Jump to content

Tangerine Dream - Phaedra


Recommended Posts

Tangerine Dream



February 20, 1974


Edgar Froese

Peter Baumann

Christopher Franke

1. Phaedra (17:45)

2. Mysterious Semblance at the Strand of Nightmares (9:55)

3. Movements of a Visionary (8:01)

4. Sequent C’ (2:18)

Do you smoke massive amounts of weed? Do you consider “On the Run†not only a good song in that it adds to the album Dark Side of the Moon, but a good song on its own? Do you like dark, scary music? Do you enjoy the ambient music of Brian Eno, but find yourself wishing that he was more German? Do you need things repeated to you multiple times for you to get the point? Do you need things repeated to you multiple times for you to get the point? Do you need things repeated to you multiple times for you to get the point? Do you like electronic music of any kind? More specifically, do you like trance? Do you need things repeated to you multiple times for you to get the point? If your answer to any of these questions was “yes,†then Phaedra by Tangerine Dream might be right up your alley.

Tangerine Dream is one of the most important and influential bands in electronic music. Albums like Phaedra and Rubycon were incredibly revolutionary, and still sound unique and new today. Phaedra is pretty much the beginning of trance music. Unlike Tangerine Dream’s earlier, wilder albums, Phaedra is an ethereal and relaxing album. Earlier Tangerine Dream albums were challenging to listen to, but Phaedra is really an easy-listening album. The thing that separates Phaedra from other easy listening albums is its dark and eerie mood. Without the use of any heaviness (or any audible rock n roll influence), Phaedra is darker than Black Sabbath. For an incredibly unique, scary, and relaxingly eerie musical experience, listen to the title track in complete darkness (which reminds me, this album is great to listen to during late night and alone driving).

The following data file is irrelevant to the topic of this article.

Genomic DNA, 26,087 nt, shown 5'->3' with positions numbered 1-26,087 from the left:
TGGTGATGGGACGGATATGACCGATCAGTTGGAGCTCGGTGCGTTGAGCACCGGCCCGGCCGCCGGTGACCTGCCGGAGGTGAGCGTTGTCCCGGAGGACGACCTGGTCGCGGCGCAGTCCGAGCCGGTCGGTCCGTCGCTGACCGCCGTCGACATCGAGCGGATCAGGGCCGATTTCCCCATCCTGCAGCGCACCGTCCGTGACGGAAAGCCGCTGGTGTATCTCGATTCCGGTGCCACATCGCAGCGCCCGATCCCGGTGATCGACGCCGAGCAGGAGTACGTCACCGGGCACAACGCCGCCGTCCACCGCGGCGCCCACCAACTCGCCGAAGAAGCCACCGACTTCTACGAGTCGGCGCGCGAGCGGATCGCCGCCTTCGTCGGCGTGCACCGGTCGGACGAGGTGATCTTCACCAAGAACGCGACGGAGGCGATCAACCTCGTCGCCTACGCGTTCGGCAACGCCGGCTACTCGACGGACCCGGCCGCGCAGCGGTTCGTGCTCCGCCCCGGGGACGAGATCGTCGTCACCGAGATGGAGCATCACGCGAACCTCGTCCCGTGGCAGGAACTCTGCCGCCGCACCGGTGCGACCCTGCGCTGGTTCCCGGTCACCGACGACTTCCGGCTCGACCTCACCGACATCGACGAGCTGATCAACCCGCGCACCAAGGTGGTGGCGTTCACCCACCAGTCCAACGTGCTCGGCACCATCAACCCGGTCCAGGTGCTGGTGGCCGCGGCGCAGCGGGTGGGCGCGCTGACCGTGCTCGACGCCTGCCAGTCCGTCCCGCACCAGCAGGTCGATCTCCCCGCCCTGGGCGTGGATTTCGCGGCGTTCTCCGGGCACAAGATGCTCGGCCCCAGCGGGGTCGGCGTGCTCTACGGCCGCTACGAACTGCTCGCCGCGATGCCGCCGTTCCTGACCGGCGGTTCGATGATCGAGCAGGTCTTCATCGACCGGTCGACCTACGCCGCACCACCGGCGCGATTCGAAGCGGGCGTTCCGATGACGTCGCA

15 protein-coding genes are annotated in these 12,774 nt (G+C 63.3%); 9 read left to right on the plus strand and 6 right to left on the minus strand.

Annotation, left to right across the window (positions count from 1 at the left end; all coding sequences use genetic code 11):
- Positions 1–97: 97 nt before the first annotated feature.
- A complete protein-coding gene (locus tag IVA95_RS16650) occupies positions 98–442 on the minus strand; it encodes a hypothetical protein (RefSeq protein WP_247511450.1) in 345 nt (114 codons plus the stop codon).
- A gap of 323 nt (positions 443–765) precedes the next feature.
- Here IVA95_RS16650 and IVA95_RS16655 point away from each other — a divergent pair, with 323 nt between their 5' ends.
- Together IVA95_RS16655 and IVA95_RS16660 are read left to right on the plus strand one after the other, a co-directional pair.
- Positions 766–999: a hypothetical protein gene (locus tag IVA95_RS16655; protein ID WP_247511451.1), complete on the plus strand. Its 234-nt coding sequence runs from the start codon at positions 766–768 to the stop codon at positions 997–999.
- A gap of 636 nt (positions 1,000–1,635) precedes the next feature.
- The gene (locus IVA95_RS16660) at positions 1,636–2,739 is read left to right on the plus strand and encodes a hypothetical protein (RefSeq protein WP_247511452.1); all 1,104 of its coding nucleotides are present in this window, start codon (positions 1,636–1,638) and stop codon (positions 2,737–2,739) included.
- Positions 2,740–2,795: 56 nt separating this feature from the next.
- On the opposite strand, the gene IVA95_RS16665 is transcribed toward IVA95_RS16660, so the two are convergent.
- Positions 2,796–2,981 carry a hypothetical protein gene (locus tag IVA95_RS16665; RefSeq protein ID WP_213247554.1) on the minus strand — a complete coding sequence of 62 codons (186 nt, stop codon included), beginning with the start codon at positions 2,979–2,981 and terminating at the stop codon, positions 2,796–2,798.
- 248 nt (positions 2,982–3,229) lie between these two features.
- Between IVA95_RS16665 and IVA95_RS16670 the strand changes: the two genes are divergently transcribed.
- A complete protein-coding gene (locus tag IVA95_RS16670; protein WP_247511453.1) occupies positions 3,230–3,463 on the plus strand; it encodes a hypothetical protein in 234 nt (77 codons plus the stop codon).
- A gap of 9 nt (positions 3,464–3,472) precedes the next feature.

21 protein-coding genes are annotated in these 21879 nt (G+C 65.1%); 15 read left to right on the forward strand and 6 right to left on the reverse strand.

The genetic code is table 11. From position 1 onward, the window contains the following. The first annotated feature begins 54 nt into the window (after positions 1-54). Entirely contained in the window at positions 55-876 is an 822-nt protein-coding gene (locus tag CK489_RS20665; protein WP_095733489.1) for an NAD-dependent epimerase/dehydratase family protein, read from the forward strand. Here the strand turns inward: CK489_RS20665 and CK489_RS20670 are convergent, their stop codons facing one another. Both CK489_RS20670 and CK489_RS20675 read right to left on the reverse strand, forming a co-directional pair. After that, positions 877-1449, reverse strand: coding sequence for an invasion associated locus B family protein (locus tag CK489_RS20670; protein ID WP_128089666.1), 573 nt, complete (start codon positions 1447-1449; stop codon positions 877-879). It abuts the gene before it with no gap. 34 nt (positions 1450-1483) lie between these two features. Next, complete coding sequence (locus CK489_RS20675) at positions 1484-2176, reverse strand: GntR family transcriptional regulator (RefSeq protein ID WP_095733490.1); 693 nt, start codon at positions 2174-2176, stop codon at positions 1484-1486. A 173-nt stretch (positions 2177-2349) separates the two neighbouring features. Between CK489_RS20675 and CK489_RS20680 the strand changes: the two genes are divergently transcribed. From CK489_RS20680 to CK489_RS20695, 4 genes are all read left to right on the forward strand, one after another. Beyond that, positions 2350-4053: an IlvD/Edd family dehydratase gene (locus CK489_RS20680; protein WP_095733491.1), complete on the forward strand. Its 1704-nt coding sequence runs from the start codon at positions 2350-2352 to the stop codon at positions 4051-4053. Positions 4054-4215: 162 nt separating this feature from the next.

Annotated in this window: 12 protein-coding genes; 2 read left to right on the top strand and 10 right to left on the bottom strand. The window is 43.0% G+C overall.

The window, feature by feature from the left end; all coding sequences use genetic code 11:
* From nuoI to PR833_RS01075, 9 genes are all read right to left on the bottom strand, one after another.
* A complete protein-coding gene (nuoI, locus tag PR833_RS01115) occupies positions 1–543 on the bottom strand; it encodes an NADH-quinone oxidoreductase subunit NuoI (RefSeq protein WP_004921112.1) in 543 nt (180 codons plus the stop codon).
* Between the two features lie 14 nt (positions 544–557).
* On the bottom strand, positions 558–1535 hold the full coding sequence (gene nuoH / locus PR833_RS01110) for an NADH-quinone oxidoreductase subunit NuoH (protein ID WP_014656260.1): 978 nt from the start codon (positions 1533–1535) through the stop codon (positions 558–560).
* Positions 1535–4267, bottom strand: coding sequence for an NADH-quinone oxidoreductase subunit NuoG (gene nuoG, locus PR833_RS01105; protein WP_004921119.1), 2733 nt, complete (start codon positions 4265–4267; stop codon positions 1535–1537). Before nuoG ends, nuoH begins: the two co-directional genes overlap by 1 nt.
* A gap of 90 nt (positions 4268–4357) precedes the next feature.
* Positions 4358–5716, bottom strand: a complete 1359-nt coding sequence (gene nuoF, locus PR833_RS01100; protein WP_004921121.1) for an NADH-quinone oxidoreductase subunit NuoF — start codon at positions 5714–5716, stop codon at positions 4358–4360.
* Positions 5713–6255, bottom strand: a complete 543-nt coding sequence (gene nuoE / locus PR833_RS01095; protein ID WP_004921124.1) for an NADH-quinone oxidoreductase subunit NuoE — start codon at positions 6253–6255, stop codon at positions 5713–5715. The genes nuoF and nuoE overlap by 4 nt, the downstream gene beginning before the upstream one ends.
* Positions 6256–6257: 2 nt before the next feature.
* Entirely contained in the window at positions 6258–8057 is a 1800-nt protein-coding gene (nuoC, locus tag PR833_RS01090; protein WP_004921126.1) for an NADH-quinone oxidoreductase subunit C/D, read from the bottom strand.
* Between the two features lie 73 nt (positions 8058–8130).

Another thing worth mentioning about Phaedra is how extremely entrancing it is. Synthesized arpeggios and patterns are repeated over and over and over again, becoming very hypnotic and spacey. Because of this, Phaedra is a terrific album to listen to if you can not focus completely on the music. If you are doing your homework or something, and you are listening to Phaedra, the main idea of the music repeats until it is engrained into your brain, whether you’re listening closely or not. Also, the mood, which is the main focus of Phaedra, is easily captured and enjoyed. For many, this is the only way to listen to Phaedra. Although, that isn’t to say that you can only listen to this album unfocused. If you are patient, you will be sonically rewarded when focusing on the music during the entire album, as you will be able to notice all of the subtleties that make Phaedra such a great, timeless album.